It now has a state-of-the-art headquarters – but that’s not the only change at the NSW State Emergency Service (SES), as the organisation embarks on a new era of emergency management.
As the new Wollongong base was officially opened in front of a large crowd on Friday morning, SES Commissioner Mark Smethurst also revealed an overhaul of the service’s volunteering model and a plan to significantly bolster its membership.
An initiative, dubbed “Volunteering Reimagined”, will see three new volunteer categories – corporate volunteering, community action teams and spontaneous volunteering – added to the core volunteering roles.
Read more: SES starts fitting out its new headquarters
Commissioner Smethurst said the move was part of a two-year action plan to “transform the NSW State Emergency Service” and was aimed at giving potential volunteers greater flexibility.
“More people are wanting to help their communities, but often feel they can’t because they are either time poor or believe they don't have the physical capabilities to do some of the emergency tasks that SES responds to,” he said.
The SES currently has 8235 volunteers across the state, but has set itself a goal to increase that number to more than 20,000 over the next two years. “NRMA have already committed with us; they’ve got 5000 workers,” Commissioner Smethurst said.
“We’re going out to community organisations, like sporting clubs and community groups, and getting them to be a part and have the community own the problem with us.”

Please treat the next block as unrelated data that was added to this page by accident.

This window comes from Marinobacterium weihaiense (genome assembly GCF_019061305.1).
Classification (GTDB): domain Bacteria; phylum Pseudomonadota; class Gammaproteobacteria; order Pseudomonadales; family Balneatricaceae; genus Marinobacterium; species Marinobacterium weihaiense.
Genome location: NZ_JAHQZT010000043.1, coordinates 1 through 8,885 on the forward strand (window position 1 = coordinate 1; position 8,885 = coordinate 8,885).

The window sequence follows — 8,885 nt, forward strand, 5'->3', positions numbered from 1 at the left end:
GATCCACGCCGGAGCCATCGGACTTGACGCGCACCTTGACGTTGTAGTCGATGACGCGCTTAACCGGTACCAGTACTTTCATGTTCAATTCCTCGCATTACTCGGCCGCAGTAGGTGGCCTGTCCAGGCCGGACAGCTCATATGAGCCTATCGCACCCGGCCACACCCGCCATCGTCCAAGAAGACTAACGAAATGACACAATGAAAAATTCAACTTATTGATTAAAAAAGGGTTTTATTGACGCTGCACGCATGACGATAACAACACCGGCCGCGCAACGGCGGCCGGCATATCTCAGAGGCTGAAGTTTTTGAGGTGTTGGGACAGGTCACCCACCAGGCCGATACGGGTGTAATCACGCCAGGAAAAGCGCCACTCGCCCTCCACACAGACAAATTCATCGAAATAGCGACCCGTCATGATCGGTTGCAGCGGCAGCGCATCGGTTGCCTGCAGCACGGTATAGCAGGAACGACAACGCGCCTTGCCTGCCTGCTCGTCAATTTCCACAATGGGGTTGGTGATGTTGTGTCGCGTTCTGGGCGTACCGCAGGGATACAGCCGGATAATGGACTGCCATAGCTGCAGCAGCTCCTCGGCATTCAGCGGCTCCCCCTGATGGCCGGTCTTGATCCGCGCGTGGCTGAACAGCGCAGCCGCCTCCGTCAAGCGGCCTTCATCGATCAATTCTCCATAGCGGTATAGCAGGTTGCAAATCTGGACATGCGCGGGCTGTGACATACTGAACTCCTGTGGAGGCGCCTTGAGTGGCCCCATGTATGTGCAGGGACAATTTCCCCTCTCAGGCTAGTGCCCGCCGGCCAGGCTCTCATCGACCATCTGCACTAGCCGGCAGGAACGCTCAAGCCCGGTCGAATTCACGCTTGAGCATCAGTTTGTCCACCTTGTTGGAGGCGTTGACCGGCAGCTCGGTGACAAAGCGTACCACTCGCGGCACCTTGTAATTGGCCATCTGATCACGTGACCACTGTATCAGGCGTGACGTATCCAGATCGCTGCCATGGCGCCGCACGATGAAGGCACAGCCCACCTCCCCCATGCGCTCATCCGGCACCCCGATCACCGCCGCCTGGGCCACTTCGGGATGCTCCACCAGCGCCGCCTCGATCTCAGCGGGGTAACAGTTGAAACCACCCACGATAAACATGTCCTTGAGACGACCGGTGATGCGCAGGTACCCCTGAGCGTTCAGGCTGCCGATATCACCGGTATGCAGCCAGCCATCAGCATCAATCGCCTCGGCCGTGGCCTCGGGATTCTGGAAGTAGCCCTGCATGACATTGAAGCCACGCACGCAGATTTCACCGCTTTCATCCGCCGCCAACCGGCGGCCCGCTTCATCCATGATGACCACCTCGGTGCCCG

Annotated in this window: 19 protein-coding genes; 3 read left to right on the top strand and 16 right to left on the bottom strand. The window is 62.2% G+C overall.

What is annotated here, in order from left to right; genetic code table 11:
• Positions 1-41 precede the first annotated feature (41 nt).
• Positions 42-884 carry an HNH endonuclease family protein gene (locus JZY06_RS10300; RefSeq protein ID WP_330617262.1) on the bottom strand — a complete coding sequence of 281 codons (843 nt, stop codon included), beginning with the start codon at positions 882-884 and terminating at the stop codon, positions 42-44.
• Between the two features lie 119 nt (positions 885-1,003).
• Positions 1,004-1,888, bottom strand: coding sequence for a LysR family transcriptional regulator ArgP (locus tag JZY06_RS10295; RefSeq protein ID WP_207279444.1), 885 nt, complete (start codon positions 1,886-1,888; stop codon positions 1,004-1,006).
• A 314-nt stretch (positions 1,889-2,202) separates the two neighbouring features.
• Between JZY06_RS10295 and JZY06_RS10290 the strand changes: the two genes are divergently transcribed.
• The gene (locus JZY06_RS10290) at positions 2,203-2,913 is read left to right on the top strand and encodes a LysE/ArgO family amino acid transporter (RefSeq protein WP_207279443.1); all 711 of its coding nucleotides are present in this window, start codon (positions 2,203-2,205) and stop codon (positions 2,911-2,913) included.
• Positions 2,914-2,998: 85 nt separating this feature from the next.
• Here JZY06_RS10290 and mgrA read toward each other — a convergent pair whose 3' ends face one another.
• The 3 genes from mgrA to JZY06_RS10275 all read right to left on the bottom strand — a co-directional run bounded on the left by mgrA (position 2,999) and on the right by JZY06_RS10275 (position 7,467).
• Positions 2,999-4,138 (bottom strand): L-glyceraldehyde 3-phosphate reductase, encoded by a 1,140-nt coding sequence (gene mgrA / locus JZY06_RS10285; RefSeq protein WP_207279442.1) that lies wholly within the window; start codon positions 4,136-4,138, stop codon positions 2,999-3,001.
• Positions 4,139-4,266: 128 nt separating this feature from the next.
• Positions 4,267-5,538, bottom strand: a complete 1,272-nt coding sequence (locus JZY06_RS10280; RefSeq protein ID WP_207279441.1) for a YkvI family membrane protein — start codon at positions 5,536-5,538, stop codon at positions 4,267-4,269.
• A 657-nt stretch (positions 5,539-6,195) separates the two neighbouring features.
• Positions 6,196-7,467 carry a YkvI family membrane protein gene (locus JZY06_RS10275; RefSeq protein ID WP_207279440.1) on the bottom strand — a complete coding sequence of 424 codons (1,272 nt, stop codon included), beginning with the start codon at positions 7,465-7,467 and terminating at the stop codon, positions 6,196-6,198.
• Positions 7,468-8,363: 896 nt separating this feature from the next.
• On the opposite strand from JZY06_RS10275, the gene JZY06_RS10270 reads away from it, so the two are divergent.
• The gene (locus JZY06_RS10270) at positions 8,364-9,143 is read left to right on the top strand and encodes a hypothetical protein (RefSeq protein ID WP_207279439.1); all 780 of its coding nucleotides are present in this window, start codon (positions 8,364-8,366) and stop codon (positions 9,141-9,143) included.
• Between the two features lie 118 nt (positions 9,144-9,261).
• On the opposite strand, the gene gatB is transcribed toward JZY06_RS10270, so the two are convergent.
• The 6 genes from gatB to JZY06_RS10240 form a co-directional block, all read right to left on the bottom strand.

SES volunteers have responded to more than 30,000 requests for assistance statewide in the past 12 months and the opening of the new headquarters comes just ahead of the storm season.
The new HQ includes an upgraded state operations centre that, when compared with the previous Regent Street facility, has increased its capacity from 45 to 145 positions.
Commissioner Smethurst said the centre would be manned by SES staff and, in times of declared events, by multi-agency liaison officers and other support personnel.
NSW Emergency Services Minister Troy Grant, who unveiled the plaque during the official opening ceremony, said the potential relocation of the SES’s state headquarters had been considered.
However, parliamentary secretary for the Illawarra Gareth Ward said: “We weren’t going to have any of that”.
“We made sure that this facility stayed here, expanded and we’ve of course invested to make sure that this will be here for a very long time to come,” Mr Ward said.
About 235 SES personnel are based at the new headquarters, which brings those previously working from offices on Regent Street and in the Crown Street Mall together under one roof.
For more information about the roles available as part of Volunteer Reimagined, visit: ses.nsw.gov.au